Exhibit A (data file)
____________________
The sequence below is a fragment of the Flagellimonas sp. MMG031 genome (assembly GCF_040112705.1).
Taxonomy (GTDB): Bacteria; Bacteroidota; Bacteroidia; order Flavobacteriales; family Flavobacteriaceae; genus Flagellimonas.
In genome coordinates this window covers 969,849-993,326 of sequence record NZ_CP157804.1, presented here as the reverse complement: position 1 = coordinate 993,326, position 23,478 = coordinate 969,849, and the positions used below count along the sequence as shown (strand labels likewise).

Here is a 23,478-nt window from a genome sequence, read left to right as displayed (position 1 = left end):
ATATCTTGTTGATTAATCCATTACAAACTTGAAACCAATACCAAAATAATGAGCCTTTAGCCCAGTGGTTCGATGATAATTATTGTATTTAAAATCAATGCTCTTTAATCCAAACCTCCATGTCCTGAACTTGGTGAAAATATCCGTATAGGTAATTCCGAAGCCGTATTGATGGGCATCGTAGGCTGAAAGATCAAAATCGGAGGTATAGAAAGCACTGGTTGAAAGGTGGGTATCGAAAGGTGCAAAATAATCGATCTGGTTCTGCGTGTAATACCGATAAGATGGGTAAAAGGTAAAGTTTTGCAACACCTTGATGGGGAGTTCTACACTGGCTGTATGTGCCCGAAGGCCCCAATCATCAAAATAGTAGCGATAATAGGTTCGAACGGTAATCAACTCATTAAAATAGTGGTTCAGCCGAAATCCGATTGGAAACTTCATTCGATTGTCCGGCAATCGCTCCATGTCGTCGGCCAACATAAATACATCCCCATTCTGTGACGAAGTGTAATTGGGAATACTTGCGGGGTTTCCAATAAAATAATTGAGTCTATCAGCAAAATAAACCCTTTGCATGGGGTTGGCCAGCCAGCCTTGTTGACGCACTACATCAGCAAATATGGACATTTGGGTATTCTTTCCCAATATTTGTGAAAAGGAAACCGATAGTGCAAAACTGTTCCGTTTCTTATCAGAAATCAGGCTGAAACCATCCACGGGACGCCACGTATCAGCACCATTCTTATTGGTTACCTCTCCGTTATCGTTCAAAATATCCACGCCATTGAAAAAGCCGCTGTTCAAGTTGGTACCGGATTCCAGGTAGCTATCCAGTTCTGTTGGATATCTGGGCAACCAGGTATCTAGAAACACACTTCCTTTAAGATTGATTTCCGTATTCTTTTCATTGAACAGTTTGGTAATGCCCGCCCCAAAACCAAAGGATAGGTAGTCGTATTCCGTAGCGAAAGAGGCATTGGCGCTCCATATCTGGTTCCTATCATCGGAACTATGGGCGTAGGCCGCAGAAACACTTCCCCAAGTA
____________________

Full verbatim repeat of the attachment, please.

The sequence below is a fragment of the Flagellimonas sp. MMG031 genome (assembly GCF_040112705.1).
Taxonomy (GTDB): Bacteria; Bacteroidota; Bacteroidia; order Flavobacteriales; family Flavobacteriaceae; genus Flagellimonas.
In genome coordinates this window covers 969,849-993,326 of sequence record NZ_CP157804.1, presented here as the reverse complement: position 1 = coordinate 993,326, position 23,478 = coordinate 969,849, and the positions used below count along the sequence as shown (strand labels likewise).

Here is a 23,478-nt window from a genome sequence, read left to right as displayed (position 1 = left end):
ATATCTTGTTGATTAATCCATTACAAACTTGAAACCAATACCAAAATAATGAGCCTTTAGCCCAGTGGTTCGATGATAATTATTGTATTTAAAATCAATGCTCTTTAATCCAAACCTCCATGTCCTGAACTTGGTGAAAATATCCGTATAGGTAATTCCGAAGCCGTATTGATGGGCATCGTAGGCTGAAAGATCAAAATCGGAGGTATAGAAAGCACTGGTTGAAAGGTGGGTATCGAAAGGTGCAAAATAATCGATCTGGTTCTGCGTGTAATACCGATAAGATGGGTAAAAGGTAAAGTTTTGCAACACCTTGATGGGGAGTTCTACACTGGCTGTATGTGCCCGAAGGCCCCAATCATCAAAATAGTAGCGATAATAGGTTCGAACGGTAATCAACTCATTAAAATAGTGGTTCAGCCGAAATCCGATTGGAAACTTCATTCGATTGTCCGGCAATCGCTCCATGTCGTCGGCCAACATAAATACATCCCCATTCTGTGACGAAGTGTAATTGGGAATACTTGCGGGGTTTCCAATAAAATAATTGAGTCTATCAGCAAAATAAACCCTTTGCATGGGGTTGGCCAGCCAGCCTTGTTGACGCACTACATCAGCAAATATGGACATTTGGGTATTCTTTCCCAATATTTGTGAAAAGGAAACCGATAGTGCAAAACTGTTCCGTTTCTTATCAGAAATCAGGCTGAAACCATCCACGGGACGCCACGTATCAGCACCATTCTTATTGGTTACCTCTCCGTTATCGTTCAAAATATCCACGCCATTGAAAAAGCCGCTGTTCAAGTTGGTACCGGATTCCAGGTAGCTATCCAGTTCTGTTGGATATCTGGGCAACCAGGTATCTAGAAACACACTTCCTTTAAGATTGATTTCCGTATTCTTTTCATTGAACAGTTTGGTAATGCCCGCCCCAAAACCAAAGGATAGGTAGTCGTATTCCGTAGCGAAAGAGGCATTGGCGCTCCATATCTGGTTCCTATCATCGGAACTATGGGCGTAGGCCGCAGAAACACTTCCCCAAGTA